Answer:

The output determines which sector a particular activity falls under. If the output is a good (product), then it falls under the manufacturing sector. If the output is a service, then it falls under the service sector.

In your particular...

Question:
In a recent article in the New York Times about free trade, the author talks about the negative impact on the US of low cost Chinese goods entering the market not being experienced by Germany and other European countries. The article goes on to explain that part of the reason is low US interest rates caused in part by a low American savings rate.

Why would a low savings rate put downward pressure on rates? If savings is capital available to be borrowed, and less savings means less capital available, shouldn't that put upward pressure on rates (everything else being equal)? Isn't that a fundamental economic principle? Restricted supply in the face of fixed demand = increasing price (interest rates)?

http://www.nytimes.com/2016/03/16/business/economy/on-trade-angry-voters...

"Mr. Autor suggests that Americans’ low savings rate was a big part of the story, coupled with foreigners’ appetite for accumulating dollar assets, which helped keep American interest rates low and the dollar strong, in that way fueling a persistent trade deficit."
Answer:

To a certain extent, the quoted sentence is tautological.

As an accounting identity, from the GNP accounts, the Balance of Trade (positive is a surplus) = (Savings – Investment) + (Taxes – Government Spending)

Hence, a balance of...

Question:
There is a huge trend in uploading personal receipts to various apps, either for fundraising or rebates. Moreover, businesses are uploading invoices and such to be processed digitally for cost analysis. Who reads these receipts and invoices? Is it being done through automated technology or are there low-wage workers in India doing this for hours on end? I'm not sure how I feel about supporting technology that creates horrible, repetitive, and invisible jobs in other countries. I feel like we continually take advantage of workers in developing countries.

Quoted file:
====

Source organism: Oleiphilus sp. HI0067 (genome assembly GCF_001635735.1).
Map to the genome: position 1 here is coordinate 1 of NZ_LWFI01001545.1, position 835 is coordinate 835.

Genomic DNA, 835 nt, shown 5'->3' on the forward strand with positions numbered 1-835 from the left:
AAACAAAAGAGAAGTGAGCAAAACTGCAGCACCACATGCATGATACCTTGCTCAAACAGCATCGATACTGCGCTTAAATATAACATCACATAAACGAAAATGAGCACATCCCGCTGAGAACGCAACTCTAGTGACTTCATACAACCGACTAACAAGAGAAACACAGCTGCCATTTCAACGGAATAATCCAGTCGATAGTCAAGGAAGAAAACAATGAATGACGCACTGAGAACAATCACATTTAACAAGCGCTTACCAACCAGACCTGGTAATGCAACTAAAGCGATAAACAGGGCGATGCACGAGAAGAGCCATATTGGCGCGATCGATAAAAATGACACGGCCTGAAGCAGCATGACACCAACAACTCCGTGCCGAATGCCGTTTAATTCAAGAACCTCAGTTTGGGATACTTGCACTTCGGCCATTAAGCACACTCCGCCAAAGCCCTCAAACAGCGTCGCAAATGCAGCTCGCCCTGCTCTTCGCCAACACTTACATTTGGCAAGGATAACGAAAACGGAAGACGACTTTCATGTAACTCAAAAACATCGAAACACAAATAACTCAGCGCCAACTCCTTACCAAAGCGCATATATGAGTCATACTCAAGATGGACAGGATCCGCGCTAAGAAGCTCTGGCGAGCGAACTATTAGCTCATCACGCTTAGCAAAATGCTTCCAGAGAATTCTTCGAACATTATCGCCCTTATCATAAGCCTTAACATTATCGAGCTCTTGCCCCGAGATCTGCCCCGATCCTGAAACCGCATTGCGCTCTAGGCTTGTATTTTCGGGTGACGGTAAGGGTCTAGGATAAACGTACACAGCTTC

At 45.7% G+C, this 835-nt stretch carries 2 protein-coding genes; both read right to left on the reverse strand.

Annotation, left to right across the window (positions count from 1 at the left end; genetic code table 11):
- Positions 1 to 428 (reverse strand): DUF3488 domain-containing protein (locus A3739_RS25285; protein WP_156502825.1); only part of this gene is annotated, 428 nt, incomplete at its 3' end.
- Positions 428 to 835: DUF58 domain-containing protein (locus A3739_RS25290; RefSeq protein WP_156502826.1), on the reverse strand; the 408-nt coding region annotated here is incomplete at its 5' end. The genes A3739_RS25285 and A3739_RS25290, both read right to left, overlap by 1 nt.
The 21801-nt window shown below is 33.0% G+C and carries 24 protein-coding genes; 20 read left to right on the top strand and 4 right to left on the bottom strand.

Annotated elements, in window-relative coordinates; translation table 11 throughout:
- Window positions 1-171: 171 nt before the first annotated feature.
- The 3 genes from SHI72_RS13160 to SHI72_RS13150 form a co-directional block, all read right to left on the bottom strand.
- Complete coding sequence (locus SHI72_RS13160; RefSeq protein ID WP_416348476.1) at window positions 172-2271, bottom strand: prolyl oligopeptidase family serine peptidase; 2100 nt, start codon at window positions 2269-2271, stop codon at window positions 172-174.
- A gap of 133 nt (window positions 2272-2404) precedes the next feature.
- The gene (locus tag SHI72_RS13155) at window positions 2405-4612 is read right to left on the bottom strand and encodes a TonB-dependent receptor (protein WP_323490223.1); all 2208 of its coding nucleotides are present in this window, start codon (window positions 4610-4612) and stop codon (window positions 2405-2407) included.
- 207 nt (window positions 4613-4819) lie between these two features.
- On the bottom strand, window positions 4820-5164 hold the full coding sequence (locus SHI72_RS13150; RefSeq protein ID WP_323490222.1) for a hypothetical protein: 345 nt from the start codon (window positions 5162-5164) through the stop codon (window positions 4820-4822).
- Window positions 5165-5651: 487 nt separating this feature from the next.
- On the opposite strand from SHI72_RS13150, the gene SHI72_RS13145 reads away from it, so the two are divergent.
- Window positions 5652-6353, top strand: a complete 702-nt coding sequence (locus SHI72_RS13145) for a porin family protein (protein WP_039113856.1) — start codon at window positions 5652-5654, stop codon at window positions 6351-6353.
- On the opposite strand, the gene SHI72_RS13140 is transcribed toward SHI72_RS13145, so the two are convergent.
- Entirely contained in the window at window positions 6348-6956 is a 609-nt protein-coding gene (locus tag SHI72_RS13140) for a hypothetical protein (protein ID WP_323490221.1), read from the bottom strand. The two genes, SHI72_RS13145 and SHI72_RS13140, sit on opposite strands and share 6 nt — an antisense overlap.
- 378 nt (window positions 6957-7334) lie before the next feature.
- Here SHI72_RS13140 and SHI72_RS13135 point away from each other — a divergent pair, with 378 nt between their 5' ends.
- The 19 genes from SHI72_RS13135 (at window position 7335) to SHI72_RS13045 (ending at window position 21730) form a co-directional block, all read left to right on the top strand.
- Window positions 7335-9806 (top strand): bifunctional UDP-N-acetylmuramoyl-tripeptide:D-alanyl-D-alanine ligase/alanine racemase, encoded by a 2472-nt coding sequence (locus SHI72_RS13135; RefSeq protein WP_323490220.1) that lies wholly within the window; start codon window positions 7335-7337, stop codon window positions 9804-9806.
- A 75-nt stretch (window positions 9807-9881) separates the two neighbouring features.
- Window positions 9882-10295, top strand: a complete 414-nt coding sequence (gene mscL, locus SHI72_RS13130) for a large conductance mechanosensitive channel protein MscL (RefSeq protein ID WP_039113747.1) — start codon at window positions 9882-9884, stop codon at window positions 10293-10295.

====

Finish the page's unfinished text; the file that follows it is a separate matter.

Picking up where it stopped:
Answer:

Some of it is read by computers and some by humans. An online marketplace like Amazon's Mechanical Turk, employs millions around the world (including the U.S.) to work on these tasks at wages of 5 cents an invoice. The argument can be made that...

Question:
http://money.cnn.com/2016/07/07/news/economy/japan-yen-options-brexit/index.html

- Is it a good time to invest in the Yen?
in part it's a bad idea since contractionary policies are/will be implemented to slow its growth rate, but on the other hand it's great because it's value is constantly growing despite the implemented policies.

- does having negative interest rates means that people need to pay in order to keep their money in the bank? is this a contractionary monetary policy?
Answer:

first part:

It appears from the news analysis that Yen has appreciated too quickly against dollars and policymakers are concerned. Implicitly, yen appears to be overvalued in the short run. It is never a good idea to invest in a currency...

Question:
I am trying to better understand the concept of interest rates rising and its impact on the FED or BOE, ECB etc (i.e. the lender/creditor) themselves rather than everyone else which is often mentioned. The definition of an interest rate is as follows: An interest rate is the rate at which interest is paid by borrowers (debtors) for the use of money that they borrow from lenders (creditors). I feel I understand the principles behind why they raise and lower rates to stave off inflation, etc. I'm just trying to understand this part a bit more about where the money from increased (or decreased) interest goes (e.g the cycle from the other way around)?
Answer:

The implementation of monetary policy – e.g., how exactly a central bank raises interest rates – differs across countries and even over time within countries. These differences imply there is not a single answer to your question, but for...

Question:
My understanding of the Fed is that it must keeps its books balanced as follows:
value of securities held at central bank = amount of central bank money.

If the value of the securities rise, then the Fed needs to increase the amount of central bank money, which it does by passing its "profits" to the US treasury. Normally, the securities held at the Fed are US Treasury Notes, but starting with the Great Recession, the Fed began accumulating mortgage backed securities as well. Ultimately, these securities gave a profit, and these were passed on to the US treasury like always. However, what if that was not the case? What if these securities defaulted, and the Fed incurred a "loss"? Would it have to pass the loss onto the US Treasury as well? What would that look like? Would the US treasury simply give the Fed US Treasury Notes without getting central bank money in return?